75 Questions to Ask a Child Psychologist

A child psychologist studies children’s behavior, emotions, and thoughts from childhood to adolescence. They work with children who have developmental disabilities, autism, anxiety, depression, behavioral issues, and other mental health concerns.

Seeking out professional help for your child can be difficult. When you first meet with a child psychologist, it’s important to ask the right questions. This will help you get a better sense of whether or not this is the right professional for your child.

75 Questions you can ask a child psychologist:

  1. What is your training and experience in child psychology?
  2. What is your experience with treating children? 
  3. What methods do you use to treat children? 
  4. What are your fees? 
  5. How do you work with children? 
  6. Do you have experience treating children with my child’s diagnosis?
  7. What is your policy on confidentiality?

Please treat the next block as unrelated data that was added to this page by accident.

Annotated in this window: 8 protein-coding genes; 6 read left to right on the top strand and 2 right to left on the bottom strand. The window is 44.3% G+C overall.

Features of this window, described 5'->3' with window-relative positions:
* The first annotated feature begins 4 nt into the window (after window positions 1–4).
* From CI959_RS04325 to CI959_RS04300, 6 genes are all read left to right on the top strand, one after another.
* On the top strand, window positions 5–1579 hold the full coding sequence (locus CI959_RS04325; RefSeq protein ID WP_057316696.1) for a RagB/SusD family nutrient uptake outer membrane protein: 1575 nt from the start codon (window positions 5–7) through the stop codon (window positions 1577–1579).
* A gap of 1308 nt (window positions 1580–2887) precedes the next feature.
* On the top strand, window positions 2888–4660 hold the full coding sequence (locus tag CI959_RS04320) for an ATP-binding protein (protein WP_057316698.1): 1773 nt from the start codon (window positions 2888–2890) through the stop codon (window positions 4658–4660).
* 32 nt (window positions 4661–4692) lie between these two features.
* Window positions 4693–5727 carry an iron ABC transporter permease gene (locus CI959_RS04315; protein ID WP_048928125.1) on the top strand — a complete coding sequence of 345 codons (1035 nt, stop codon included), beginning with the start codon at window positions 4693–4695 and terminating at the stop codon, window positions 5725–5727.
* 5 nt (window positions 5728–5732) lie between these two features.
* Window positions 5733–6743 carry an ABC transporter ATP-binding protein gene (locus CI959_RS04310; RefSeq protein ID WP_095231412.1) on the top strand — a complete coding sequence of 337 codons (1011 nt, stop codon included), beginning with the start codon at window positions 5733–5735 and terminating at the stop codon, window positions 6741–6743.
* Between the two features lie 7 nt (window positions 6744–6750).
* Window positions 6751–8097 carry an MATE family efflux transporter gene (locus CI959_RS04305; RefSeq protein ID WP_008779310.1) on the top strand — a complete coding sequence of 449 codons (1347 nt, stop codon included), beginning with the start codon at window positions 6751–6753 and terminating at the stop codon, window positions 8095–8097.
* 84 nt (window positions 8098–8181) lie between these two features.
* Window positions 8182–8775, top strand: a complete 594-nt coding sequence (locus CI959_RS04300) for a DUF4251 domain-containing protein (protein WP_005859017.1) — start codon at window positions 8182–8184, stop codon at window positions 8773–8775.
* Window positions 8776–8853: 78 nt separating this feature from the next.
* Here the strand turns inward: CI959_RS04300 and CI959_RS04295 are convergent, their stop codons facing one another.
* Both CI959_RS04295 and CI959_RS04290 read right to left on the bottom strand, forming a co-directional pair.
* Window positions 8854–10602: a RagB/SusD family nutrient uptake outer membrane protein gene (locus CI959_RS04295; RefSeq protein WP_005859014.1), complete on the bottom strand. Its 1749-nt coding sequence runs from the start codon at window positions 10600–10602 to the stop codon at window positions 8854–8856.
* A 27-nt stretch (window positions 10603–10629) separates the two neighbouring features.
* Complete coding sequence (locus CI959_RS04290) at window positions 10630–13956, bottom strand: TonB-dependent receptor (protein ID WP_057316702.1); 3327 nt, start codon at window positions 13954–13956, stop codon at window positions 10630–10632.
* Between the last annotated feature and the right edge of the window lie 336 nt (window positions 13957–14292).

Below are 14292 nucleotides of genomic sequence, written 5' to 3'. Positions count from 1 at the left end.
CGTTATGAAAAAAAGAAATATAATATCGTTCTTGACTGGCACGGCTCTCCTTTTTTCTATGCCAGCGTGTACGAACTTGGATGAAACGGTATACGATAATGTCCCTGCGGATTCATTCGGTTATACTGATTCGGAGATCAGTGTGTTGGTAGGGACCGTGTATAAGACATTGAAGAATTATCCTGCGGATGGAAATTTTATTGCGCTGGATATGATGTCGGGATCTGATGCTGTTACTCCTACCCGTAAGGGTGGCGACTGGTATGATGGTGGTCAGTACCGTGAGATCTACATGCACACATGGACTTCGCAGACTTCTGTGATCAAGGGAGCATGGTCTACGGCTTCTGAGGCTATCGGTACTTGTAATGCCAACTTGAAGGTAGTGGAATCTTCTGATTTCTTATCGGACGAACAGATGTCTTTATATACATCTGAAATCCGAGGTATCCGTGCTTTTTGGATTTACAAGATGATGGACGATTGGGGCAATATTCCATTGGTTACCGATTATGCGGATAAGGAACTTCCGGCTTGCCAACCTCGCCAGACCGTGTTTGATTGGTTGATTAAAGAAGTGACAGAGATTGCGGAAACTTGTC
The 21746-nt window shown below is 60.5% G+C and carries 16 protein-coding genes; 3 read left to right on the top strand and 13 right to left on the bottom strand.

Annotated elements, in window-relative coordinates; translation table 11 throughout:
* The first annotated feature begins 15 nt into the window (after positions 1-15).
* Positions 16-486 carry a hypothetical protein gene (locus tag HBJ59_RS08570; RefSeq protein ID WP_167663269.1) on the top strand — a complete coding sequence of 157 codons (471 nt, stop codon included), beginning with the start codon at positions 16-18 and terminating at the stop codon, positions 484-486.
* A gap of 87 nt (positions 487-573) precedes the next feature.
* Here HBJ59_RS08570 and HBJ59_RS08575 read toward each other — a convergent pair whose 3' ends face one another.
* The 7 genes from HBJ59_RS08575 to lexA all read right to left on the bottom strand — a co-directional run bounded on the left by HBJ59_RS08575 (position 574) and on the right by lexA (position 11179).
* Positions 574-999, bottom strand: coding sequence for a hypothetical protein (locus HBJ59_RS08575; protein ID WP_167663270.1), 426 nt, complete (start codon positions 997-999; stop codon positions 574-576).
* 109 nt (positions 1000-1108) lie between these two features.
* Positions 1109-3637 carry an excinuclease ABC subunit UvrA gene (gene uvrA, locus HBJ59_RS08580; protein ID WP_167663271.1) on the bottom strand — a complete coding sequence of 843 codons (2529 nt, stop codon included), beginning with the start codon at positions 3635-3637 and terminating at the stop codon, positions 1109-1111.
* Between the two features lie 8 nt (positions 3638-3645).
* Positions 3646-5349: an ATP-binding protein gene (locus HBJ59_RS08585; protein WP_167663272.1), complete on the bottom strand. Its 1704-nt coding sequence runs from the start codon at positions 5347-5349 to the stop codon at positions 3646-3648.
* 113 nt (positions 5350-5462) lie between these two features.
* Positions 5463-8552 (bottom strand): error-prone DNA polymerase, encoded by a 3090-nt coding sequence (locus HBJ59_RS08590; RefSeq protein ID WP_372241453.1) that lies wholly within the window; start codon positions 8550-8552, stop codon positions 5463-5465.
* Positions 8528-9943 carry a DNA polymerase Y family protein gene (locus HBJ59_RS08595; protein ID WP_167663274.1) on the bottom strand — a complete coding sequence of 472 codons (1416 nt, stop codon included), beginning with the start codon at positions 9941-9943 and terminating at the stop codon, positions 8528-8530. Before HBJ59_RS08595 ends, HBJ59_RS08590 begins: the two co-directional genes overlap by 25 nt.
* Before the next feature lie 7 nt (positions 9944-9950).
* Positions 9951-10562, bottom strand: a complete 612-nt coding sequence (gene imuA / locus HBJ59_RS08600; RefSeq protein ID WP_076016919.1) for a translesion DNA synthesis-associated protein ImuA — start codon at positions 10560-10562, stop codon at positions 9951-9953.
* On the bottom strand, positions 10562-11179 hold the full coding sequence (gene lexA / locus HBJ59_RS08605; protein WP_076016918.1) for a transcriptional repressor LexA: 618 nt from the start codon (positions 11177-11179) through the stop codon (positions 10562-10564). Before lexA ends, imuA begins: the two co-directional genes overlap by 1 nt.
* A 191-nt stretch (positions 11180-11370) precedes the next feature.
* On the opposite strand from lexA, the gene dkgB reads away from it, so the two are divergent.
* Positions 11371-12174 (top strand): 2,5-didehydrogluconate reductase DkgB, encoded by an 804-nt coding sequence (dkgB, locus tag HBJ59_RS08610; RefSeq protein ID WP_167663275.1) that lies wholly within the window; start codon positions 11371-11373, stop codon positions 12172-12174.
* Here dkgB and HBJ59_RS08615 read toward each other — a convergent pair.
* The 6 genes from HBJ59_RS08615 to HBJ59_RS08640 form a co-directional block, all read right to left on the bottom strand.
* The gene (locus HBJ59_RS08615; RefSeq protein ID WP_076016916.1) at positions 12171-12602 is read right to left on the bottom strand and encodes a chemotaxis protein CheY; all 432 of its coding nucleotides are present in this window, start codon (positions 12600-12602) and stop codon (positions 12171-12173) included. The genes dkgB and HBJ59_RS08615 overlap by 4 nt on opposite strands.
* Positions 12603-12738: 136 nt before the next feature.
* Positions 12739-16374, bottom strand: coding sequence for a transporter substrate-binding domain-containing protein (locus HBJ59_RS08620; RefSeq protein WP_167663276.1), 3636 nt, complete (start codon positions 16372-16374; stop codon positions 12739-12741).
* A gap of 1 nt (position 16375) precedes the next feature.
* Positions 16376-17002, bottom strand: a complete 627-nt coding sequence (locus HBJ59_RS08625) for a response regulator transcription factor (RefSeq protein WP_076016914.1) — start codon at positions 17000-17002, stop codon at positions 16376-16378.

8. Do you offer evening or weekend appointments?
  9. What are your thoughts on parental involvement in therapy?
  10. What is your policy on missed appointments?
  11. How do you handle emergency situations?
  12. What happens when therapy is no longer needed?
  13. Will you provide progress reports to my child’s school or doctor?
  14. Can I call you between sessions if I have a question or concern?
  15. Do you offer online counseling?
  16. Do you offer home visits?
  17. Where is your clinic located?
  18. How can I help my child at home between sessions?
  19. How will I know if therapy is working?
  20. Do you have experience with my child’s age group? 
  21. What is your treatment approach?